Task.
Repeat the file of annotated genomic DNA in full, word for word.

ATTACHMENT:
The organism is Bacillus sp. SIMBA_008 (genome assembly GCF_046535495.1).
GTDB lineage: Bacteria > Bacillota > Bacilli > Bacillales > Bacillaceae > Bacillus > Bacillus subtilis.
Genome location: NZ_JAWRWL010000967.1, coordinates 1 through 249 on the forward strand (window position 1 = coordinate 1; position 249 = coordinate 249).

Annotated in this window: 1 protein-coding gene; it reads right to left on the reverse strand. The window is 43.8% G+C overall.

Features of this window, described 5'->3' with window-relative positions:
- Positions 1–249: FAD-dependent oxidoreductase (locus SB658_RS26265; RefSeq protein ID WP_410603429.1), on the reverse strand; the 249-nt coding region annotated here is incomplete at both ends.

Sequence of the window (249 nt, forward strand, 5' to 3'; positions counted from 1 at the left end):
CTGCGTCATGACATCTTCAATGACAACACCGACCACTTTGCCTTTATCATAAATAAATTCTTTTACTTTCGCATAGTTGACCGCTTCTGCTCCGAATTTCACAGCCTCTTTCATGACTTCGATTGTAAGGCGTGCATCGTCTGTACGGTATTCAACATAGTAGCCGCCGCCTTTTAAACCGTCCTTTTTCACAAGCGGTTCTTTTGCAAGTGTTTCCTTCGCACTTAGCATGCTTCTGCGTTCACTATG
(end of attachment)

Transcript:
The organism is Bacillus sp. SIMBA_008 (genome assembly GCF_046535495.1).
GTDB lineage: Bacteria > Bacillota > Bacilli > Bacillales > Bacillaceae > Bacillus > Bacillus subtilis.
Genome location: NZ_JAWRWL010000967.1, coordinates 1 through 249 on the forward strand (window position 1 = coordinate 1; position 249 = coordinate 249).

Annotated in this window: 1 protein-coding gene; it reads right to left on the reverse strand. The window is 43.8% G+C overall.

Features of this window, described 5'->3' with window-relative positions:
- Positions 1–249: FAD-dependent oxidoreductase (locus SB658_RS26265; RefSeq protein ID WP_410603429.1), on the reverse strand; the 249-nt coding region annotated here is incomplete at both ends.

Sequence of the window (249 nt, forward strand, 5' to 3'; positions counted from 1 at the left end):
CTGCGTCATGACATCTTCAATGACAACACCGACCACTTTGCCTTTATCATAAATAAATTCTTTTACTTTCGCATAGTTGACCGCTTCTGCTCCGAATTTCACAGCCTCTTTCATGACTTCGATTGTAAGGCGTGCATCGTCTGTACGGTATTCAACATAGTAGCCGCCGCCTTTTAAACCGTCCTTTTTCACAAGCGGTTCTTTTGCAAGTGTTTCCTTCGCACTTAGCATGCTTCTGCGTTCACTATG